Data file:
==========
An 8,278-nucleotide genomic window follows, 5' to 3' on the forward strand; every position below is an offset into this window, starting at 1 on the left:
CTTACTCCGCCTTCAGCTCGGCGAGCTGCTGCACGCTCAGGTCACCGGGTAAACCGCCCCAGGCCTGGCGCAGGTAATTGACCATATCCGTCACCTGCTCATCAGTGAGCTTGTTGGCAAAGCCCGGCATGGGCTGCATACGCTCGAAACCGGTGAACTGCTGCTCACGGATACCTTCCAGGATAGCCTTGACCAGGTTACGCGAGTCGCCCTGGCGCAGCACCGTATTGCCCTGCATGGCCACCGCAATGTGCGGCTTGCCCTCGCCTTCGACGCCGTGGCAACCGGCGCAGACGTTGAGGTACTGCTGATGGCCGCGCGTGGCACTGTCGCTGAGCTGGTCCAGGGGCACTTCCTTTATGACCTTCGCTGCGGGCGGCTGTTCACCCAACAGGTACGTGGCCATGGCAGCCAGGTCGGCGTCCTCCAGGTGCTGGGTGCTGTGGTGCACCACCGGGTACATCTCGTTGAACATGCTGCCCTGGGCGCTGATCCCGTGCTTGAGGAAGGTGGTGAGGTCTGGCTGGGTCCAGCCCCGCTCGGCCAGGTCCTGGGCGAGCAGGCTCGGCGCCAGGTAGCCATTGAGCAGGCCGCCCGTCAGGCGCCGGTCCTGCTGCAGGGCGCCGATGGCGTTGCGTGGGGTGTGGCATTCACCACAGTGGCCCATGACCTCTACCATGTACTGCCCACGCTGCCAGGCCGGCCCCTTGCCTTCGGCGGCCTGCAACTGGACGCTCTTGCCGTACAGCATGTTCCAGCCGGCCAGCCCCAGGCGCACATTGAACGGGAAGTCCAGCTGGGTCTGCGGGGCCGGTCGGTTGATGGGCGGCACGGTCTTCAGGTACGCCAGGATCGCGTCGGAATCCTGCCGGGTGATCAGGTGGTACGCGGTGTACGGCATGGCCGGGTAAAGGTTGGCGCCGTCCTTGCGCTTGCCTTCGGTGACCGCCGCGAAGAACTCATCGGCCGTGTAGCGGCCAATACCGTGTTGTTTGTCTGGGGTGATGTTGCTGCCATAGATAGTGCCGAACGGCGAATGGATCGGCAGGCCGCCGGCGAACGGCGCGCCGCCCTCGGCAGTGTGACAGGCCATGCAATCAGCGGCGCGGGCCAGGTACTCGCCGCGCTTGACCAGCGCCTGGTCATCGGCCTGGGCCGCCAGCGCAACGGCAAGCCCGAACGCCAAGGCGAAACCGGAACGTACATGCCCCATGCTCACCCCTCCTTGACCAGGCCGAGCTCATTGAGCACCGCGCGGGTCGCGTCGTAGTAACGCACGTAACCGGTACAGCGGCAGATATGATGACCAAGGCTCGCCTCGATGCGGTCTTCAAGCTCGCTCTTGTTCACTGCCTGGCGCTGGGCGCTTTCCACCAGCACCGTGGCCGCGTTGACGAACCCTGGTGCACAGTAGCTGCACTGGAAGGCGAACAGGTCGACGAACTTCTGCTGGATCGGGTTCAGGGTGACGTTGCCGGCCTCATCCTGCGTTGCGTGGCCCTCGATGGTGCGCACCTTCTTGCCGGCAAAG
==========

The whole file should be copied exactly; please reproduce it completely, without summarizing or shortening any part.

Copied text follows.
An 8,278-nucleotide genomic window follows, 5' to 3' on the forward strand; every position below is an offset into this window, starting at 1 on the left:
CTTACTCCGCCTTCAGCTCGGCGAGCTGCTGCACGCTCAGGTCACCGGGTAAACCGCCCCAGGCCTGGCGCAGGTAATTGACCATATCCGTCACCTGCTCATCAGTGAGCTTGTTGGCAAAGCCCGGCATGGGCTGCATACGCTCGAAACCGGTGAACTGCTGCTCACGGATACCTTCCAGGATAGCCTTGACCAGGTTACGCGAGTCGCCCTGGCGCAGCACCGTATTGCCCTGCATGGCCACCGCAATGTGCGGCTTGCCCTCGCCTTCGACGCCGTGGCAACCGGCGCAGACGTTGAGGTACTGCTGATGGCCGCGCGTGGCACTGTCGCTGAGCTGGTCCAGGGGCACTTCCTTTATGACCTTCGCTGCGGGCGGCTGTTCACCCAACAGGTACGTGGCCATGGCAGCCAGGTCGGCGTCCTCCAGGTGCTGGGTGCTGTGGTGCACCACCGGGTACATCTCGTTGAACATGCTGCCCTGGGCGCTGATCCCGTGCTTGAGGAAGGTGGTGAGGTCTGGCTGGGTCCAGCCCCGCTCGGCCAGGTCCTGGGCGAGCAGGCTCGGCGCCAGGTAGCCATTGAGCAGGCCGCCCGTCAGGCGCCGGTCCTGCTGCAGGGCGCCGATGGCGTTGCGTGGGGTGTGGCATTCACCACAGTGGCCCATGACCTCTACCATGTACTGCCCACGCTGCCAGGCCGGCCCCTTGCCTTCGGCGGCCTGCAACTGGACGCTCTTGCCGTACAGCATGTTCCAGCCGGCCAGCCCCAGGCGCACATTGAACGGGAAGTCCAGCTGGGTCTGCGGGGCCGGTCGGTTGATGGGCGGCACGGTCTTCAGGTACGCCAGGATCGCGTCGGAATCCTGCCGGGTGATCAGGTGGTACGCGGTGTACGGCATGGCCGGGTAAAGGTTGGCGCCGTCCTTGCGCTTGCCTTCGGTGACCGCCGCGAAGAACTCATCGGCCGTGTAGCGGCCAATACCGTGTTGTTTGTCTGGGGTGATGTTGCTGCCATAGATAGTGCCGAACGGCGAATGGATCGGCAGGCCGCCGGCGAACGGCGCGCCGCCCTCGGCAGTGTGACAGGCCATGCAATCAGCGGCGCGGGCCAGGTACTCGCCGCGCTTGACCAGCGCCTGGTCATCGGCCTGGGCCGCCAGCGCAACGGCAAGCCCGAACGCCAAGGCGAAACCGGAACGTACATGCCCCATGCTCACCCCTCCTTGACCAGGCCGAGCTCATTGAGCACCGCGCGGGTCGCGTCGTAGTAACGCACGTAACCGGTACAGCGGCAGATATGATGACCAAGGCTCGCCTCGATGCGGTCTTCAAGCTCGCTCTTGTTCACTGCCTGGCGCTGGGCGCTTTCCACCAGCACCGTGGCCGCGTTGACGAACCCTGGTGCACAGTAGCTGCACTGGAAGGCGAACAGGTCGACGAACTTCTGCTGGATCGGGTTCAGGGTGACGTTGCCGGCCTCATCCTGCGTTGCGTGGCCCTCGATGGTGCGCACCTTCTTGCCGGCAAAG